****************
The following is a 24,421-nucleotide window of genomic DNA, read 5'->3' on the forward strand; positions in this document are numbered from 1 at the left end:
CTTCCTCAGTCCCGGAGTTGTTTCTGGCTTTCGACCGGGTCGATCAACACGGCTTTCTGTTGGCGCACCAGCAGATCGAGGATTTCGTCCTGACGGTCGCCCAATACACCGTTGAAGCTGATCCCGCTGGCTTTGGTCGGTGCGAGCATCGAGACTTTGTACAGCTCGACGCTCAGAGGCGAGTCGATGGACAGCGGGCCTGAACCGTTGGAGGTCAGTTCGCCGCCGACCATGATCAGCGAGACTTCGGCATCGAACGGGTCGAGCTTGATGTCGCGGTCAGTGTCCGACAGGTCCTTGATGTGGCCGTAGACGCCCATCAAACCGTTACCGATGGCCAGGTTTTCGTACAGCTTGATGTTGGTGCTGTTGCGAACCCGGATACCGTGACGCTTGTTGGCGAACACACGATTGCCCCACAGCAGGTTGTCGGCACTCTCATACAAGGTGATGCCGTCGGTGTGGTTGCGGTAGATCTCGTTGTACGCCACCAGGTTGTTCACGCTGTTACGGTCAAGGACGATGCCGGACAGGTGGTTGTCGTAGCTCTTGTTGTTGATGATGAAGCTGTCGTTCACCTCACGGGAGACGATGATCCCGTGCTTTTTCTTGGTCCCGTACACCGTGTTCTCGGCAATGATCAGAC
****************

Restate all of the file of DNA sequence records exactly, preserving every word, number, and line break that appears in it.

The following is a 24,421-nucleotide window of genomic DNA, read 5'->3' on the forward strand; positions in this document are numbered from 1 at the left end:
CTTCCTCAGTCCCGGAGTTGTTTCTGGCTTTCGACCGGGTCGATCAACACGGCTTTCTGTTGGCGCACCAGCAGATCGAGGATTTCGTCCTGACGGTCGCCCAATACACCGTTGAAGCTGATCCCGCTGGCTTTGGTCGGTGCGAGCATCGAGACTTTGTACAGCTCGACGCTCAGAGGCGAGTCGATGGACAGCGGGCCTGAACCGTTGGAGGTCAGTTCGCCGCCGACCATGATCAGCGAGACTTCGGCATCGAACGGGTCGAGCTTGATGTCGCGGTCAGTGTCCGACAGGTCCTTGATGTGGCCGTAGACGCCCATCAAACCGTTACCGATGGCCAGGTTTTCGTACAGCTTGATGTTGGTGCTGTTGCGAACCCGGATACCGTGACGCTTGTTGGCGAACACACGATTGCCCCACAGCAGGTTGTCGGCACTCTCATACAAGGTGATGCCGTCGGTGTGGTTGCGGTAGATCTCGTTGTACGCCACCAGGTTGTTCACGCTGTTACGGTCAAGGACGATGCCGGACAGGTGGTTGTCGTAGCTCTTGTTGTTGATGATGAAGCTGTCGTTCACCTCACGGGAGACGATGATCCCGTGCTTTTTCTTGGTCCCGTACACCGTGTTCTCGGCAATGATCAGAC